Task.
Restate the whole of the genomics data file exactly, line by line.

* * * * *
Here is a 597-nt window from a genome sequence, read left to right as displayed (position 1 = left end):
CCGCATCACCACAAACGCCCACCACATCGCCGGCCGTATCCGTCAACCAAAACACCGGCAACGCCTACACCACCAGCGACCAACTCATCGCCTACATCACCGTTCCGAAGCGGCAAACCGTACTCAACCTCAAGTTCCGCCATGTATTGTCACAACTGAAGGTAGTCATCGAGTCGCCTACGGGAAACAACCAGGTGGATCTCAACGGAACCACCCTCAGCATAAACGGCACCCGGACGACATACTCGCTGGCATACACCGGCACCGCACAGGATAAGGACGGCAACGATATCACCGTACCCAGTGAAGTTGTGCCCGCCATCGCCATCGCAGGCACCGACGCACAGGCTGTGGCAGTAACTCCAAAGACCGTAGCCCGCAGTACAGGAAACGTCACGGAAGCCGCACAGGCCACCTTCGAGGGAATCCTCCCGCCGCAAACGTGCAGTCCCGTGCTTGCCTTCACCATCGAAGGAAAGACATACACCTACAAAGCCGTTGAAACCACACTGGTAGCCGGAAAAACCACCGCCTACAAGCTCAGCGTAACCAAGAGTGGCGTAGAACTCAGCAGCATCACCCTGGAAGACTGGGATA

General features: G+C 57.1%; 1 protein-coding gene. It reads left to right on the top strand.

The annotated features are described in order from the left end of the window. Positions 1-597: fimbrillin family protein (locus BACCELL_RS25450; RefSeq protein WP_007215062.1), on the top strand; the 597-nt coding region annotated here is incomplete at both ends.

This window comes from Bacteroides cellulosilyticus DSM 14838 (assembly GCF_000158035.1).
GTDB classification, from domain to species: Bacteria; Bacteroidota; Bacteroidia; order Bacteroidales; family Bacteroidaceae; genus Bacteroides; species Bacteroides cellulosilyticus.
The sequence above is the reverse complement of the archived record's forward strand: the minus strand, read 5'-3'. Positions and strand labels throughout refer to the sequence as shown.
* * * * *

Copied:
Here is a 597-nt window from a genome sequence, read left to right as displayed (position 1 = left end):
CCGCATCACCACAAACGCCCACCACATCGCCGGCCGTATCCGTCAACCAAAACACCGGCAACGCCTACACCACCAGCGACCAACTCATCGCCTACATCACCGTTCCGAAGCGGCAAACCGTACTCAACCTCAAGTTCCGCCATGTATTGTCACAACTGAAGGTAGTCATCGAGTCGCCTACGGGAAACAACCAGGTGGATCTCAACGGAACCACCCTCAGCATAAACGGCACCCGGACGACATACTCGCTGGCATACACCGGCACCGCACAGGATAAGGACGGCAACGATATCACCGTACCCAGTGAAGTTGTGCCCGCCATCGCCATCGCAGGCACCGACGCACAGGCTGTGGCAGTAACTCCAAAGACCGTAGCCCGCAGTACAGGAAACGTCACGGAAGCCGCACAGGCCACCTTCGAGGGAATCCTCCCGCCGCAAACGTGCAGTCCCGTGCTTGCCTTCACCATCGAAGGAAAGACATACACCTACAAAGCCGTTGAAACCACACTGGTAGCCGGAAAAACCACCGCCTACAAGCTCAGCGTAACCAAGAGTGGCGTAGAACTCAGCAGCATCACCCTGGAAGACTGGGATA

General features: G+C 57.1%; 1 protein-coding gene. It reads left to right on the top strand.

The annotated features are described in order from the left end of the window. Positions 1-597: fimbrillin family protein (locus BACCELL_RS25450; RefSeq protein WP_007215062.1), on the top strand; the 597-nt coding region annotated here is incomplete at both ends.

This window comes from Bacteroides cellulosilyticus DSM 14838 (assembly GCF_000158035.1).
GTDB classification, from domain to species: Bacteria; Bacteroidota; Bacteroidia; order Bacteroidales; family Bacteroidaceae; genus Bacteroides; species Bacteroides cellulosilyticus.
The sequence above is the reverse complement of the archived record's forward strand: the minus strand, read 5'-3'. Positions and strand labels throughout refer to the sequence as shown.